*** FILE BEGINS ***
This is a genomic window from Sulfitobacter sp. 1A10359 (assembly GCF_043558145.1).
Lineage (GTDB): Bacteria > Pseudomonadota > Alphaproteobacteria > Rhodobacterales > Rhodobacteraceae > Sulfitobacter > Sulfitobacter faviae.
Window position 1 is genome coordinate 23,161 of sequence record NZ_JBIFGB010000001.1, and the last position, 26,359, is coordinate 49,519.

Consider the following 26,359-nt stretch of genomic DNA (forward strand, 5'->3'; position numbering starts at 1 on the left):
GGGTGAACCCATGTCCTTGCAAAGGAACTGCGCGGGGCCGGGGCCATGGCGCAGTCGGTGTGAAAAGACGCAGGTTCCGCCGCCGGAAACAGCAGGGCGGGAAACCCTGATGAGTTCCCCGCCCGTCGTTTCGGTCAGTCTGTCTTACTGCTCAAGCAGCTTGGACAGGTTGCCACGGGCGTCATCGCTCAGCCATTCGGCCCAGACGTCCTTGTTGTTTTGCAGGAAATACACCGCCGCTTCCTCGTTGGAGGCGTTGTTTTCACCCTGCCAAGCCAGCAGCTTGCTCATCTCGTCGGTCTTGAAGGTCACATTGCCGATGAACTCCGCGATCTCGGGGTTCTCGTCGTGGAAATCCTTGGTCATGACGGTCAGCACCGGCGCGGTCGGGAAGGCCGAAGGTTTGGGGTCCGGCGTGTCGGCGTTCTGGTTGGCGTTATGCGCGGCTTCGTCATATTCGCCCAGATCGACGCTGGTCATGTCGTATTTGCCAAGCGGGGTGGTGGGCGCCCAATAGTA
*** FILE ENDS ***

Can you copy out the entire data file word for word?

This is a genomic window from Sulfitobacter sp. 1A10359 (assembly GCF_043558145.1).
Lineage (GTDB): Bacteria > Pseudomonadota > Alphaproteobacteria > Rhodobacterales > Rhodobacteraceae > Sulfitobacter > Sulfitobacter faviae.
Window position 1 is genome coordinate 23,161 of sequence record NZ_JBIFGB010000001.1, and the last position, 26,359, is coordinate 49,519.

Consider the following 26,359-nt stretch of genomic DNA (forward strand, 5'->3'; position numbering starts at 1 on the left):
GGGTGAACCCATGTCCTTGCAAAGGAACTGCGCGGGGCCGGGGCCATGGCGCAGTCGGTGTGAAAAGACGCAGGTTCCGCCGCCGGAAACAGCAGGGCGGGAAACCCTGATGAGTTCCCCGCCCGTCGTTTCGGTCAGTCTGTCTTACTGCTCAAGCAGCTTGGACAGGTTGCCACGGGCGTCATCGCTCAGCCATTCGGCCCAGACGTCCTTGTTGTTTTGCAGGAAATACACCGCCGCTTCCTCGTTGGAGGCGTTGTTTTCACCCTGCCAAGCCAGCAGCTTGCTCATCTCGTCGGTCTTGAAGGTCACATTGCCGATGAACTCCGCGATCTCGGGGTTCTCGTCGTGGAAATCCTTGGTCATGACGGTCAGCACCGGCGCGGTCGGGAAGGCCGAAGGTTTGGGGTCCGGCGTGTCGGCGTTCTGGTTGGCGTTATGCGCGGCTTCGTCATATTCGCCCAGATCGACGCTGGTCATGTCGTATTTGCCAAGCGGGGTGGTGGGCGCCCAATAGTA